Hard News by Russell Brown


Music: A Teutonic Tonic

One of the many challenges posed by Christmas is Christmas music. Christmas carols are all very well, but spending the day actually listening to carols? That way lies madness, or at least an unseasonable degree of suffering. In our house, we either listen to 95bFM, which often delivers a very good Christmas morning show, or rocksteady reggae, which tends to induce good feelings in people of all ages.

But Luke Buda, Samuel Flynn Scott and Conrad Wedde, who between them are the Phoenix Foundation subset Moniker, came up with a very different idea. A very silly one. If you've ever thought "wouldn't it be great if there was an album of well-known Christmas songs done in the style of individual groups commonly referred to as 'krautrock'?" (and, no, you almost certainly haven't, because it's a very silly thing to think), well, Moniker's Merry Krautmas is the record for you.

And it's actually pretty good!

It's not all trad – there's also this blissy version of 'Last Christmas':

It's available here on Bandcamp and I basically dare you to slip this one past your non-music-nerd relatives.


Next year, 95bFM turns 50 years old. It doesn't seem so long since we were celebrating the 25th anniversary, but it turns out it was all of 25 years ago. The story of the station's early years, which I wrote about for Audioculture, is one of not just of music, but of who we were as a country at the time. The pirate radio broadcasts that galvanised the media perhaps even more so.

But there has to be a gig, right? And there is:


A couple of months ago, I wrote about the passing of a genuine original, Celia Mancini. In that post I noted that no matter how chaotic her life was, Celia kept everything. Including, happily, her tapes. And the best of those are soon to be released as a limited-edition vinyl LP. Her friend Glen Brewer, who has coordinated the project, explains:

The Celia Mancini Tapes is a compilation album of highlights from Celia's personal cassette collection, recorded between the period 1988-98, sourced from 4-track demos, practice room jams and cassette-dubs from long-lost studio session reels. In early January 2017, I helped Celia to collect the tapes from random storage locations that she had stashed them in decades previously, including dusty closets, car-boots, crumbling boxes etc, and then by mid-2017, around 200 of the cassettes had been digitised.

I haven't heard the finished record, but people I know who have are very excited about it. One taster has been published:

But if you want a piece of rock history, you'd best not muck about. There will be only 300 copies of the album and pre-orders opened at Flying Out on Friday.

PS: I can further report that Andrew Moore's King Loser documentary, You Cannot Kill What Does Not Live, is on the home straight and you can expect to see it early next year.


I called in to Lately With Karyn Hay on Friday to talk about the late Pete Shelley, his music and the enduring influence he had on what came next. It was a really enoyable thing to do, and you can listen to it here.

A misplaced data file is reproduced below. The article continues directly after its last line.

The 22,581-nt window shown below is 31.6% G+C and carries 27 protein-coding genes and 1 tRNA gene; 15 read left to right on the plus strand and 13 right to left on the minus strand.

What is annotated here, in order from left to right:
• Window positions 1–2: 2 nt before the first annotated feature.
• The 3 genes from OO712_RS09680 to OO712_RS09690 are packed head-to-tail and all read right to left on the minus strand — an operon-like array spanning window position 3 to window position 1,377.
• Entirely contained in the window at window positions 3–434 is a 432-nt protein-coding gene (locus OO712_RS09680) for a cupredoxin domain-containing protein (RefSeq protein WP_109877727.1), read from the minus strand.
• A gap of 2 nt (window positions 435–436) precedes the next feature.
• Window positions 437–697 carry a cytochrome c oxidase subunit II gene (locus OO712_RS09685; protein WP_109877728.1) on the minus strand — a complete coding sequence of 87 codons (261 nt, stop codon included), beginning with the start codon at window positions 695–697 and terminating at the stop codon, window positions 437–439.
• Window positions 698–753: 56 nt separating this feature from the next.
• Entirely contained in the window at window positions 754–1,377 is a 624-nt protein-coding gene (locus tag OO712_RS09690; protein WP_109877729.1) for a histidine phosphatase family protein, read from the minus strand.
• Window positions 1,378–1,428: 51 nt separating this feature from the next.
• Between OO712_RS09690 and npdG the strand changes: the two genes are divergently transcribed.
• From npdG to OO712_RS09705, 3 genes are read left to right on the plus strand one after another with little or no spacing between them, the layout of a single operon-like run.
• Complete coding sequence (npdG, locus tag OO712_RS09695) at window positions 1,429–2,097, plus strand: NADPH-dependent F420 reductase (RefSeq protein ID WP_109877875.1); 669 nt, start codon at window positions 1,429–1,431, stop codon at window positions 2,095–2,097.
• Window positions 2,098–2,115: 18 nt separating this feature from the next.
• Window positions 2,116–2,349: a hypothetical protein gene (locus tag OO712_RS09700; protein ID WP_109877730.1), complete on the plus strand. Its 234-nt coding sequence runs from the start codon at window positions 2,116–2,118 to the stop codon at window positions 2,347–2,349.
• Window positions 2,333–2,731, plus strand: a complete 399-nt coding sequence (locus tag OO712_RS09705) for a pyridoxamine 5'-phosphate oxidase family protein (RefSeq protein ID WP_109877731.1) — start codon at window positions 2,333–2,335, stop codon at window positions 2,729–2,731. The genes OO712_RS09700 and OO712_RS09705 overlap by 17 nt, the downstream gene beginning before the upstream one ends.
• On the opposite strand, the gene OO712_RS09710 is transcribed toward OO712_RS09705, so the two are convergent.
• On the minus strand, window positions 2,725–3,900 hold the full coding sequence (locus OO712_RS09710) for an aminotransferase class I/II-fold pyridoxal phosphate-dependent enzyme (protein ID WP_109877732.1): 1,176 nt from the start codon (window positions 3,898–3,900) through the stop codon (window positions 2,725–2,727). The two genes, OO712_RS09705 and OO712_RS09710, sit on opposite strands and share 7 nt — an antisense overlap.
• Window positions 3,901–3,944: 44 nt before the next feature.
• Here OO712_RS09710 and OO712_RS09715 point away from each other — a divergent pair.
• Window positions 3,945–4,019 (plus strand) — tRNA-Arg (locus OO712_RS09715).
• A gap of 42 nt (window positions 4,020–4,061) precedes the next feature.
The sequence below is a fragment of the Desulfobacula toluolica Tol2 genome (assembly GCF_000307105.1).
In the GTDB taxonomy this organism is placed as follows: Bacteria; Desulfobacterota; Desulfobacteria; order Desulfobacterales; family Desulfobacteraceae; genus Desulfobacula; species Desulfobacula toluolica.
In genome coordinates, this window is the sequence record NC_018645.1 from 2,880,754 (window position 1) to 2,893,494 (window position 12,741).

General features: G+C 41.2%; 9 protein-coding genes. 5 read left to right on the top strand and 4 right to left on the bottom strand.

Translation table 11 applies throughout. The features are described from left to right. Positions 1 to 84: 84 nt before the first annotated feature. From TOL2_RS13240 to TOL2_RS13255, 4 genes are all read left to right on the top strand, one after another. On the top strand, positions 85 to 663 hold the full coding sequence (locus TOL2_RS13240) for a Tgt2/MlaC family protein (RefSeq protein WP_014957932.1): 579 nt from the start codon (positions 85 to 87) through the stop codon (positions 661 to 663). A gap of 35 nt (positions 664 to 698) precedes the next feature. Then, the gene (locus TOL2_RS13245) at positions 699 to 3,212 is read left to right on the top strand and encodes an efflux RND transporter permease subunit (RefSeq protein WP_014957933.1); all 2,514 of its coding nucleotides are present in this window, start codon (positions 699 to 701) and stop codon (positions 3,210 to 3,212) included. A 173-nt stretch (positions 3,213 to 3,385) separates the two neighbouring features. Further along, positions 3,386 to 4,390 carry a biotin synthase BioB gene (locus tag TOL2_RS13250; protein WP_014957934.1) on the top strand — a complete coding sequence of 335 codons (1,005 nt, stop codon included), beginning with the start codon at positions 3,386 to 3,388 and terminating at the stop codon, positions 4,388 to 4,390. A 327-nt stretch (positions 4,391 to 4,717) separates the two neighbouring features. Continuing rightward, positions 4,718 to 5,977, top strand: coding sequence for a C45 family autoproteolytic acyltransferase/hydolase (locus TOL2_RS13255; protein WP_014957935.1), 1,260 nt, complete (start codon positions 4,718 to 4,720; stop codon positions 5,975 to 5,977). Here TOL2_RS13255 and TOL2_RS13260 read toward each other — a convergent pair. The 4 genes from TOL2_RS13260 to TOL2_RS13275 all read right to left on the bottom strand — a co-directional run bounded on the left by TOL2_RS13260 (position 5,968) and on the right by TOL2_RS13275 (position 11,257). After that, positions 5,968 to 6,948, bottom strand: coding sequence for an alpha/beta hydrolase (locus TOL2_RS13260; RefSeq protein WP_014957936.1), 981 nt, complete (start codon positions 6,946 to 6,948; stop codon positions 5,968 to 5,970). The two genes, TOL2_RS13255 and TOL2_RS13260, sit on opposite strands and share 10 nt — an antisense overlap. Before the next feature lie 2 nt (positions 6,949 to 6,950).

When we talked about what to play, Karyn suggested, among the obvious choices, a lesser-known track – the original B-side to 'Everybody's Happy Nowadays':

It was an inspired choice. 'Why Can't I Touch It?' is such a great song; the more so given the noises everyone else was making in 1979. I think Bill Janowitz gets it somewhere near right in his AllMusic entry:

The song ends on a droning jam on the looping groove, sound effects echoing into the ether as twin guitars bounce off each other in a Television-like call and response. The beauty of the performance is that it is in real time, an approximation of a loop. The drums and bass lock into a groove that is humanly imperfect. If the song was recorded post-1985, say, it would probably have been digitally sampled and looped via computer, which would have made it less human and probably less musical. The ears of listeners became accustomed to perfect, machinated beats and loops.

I don't agree that a digital execution of the same idea would have necessarily been inferior to what the Buzzcocks play here, but I'm fascinated by the path they're finding to the future.


New Zealand is about to get its first record pressing plant in more than 30 years. Holiday Records' ambitions are decidedly boutique, but it's a welcome development.

The temptation around Connan Mockasin's five-part film Boston 'n' Dobsyn, for which his beguiling Jassbusters album is a sort of soundtrack, is to suppose that he's having a laugh. But when you're having a laugh, you probably don't book the Civic Theatre in Auckland and the Opera House in Wellington, which is what Connan has announced for March next year. There will be a gig and a screening.

At Audioculture, Gary Steel and Chris Caddick have provided respective takes on the music genre no one ever talks about New Zealand prog rock.

And, finally, here's a good-looking Christmas gig: Flying Out's Claus for a Cause at Whammy this Friday night features a big lineup including Hans Pucket, the X-Features, the Echo Ohs and A Label called Success DJs. And it's all to benefit The Aunties!



Leisure have broken their silence with a groovy new tune that comes with a video featuring a heroic amount of nudity.

And now there's a remix!

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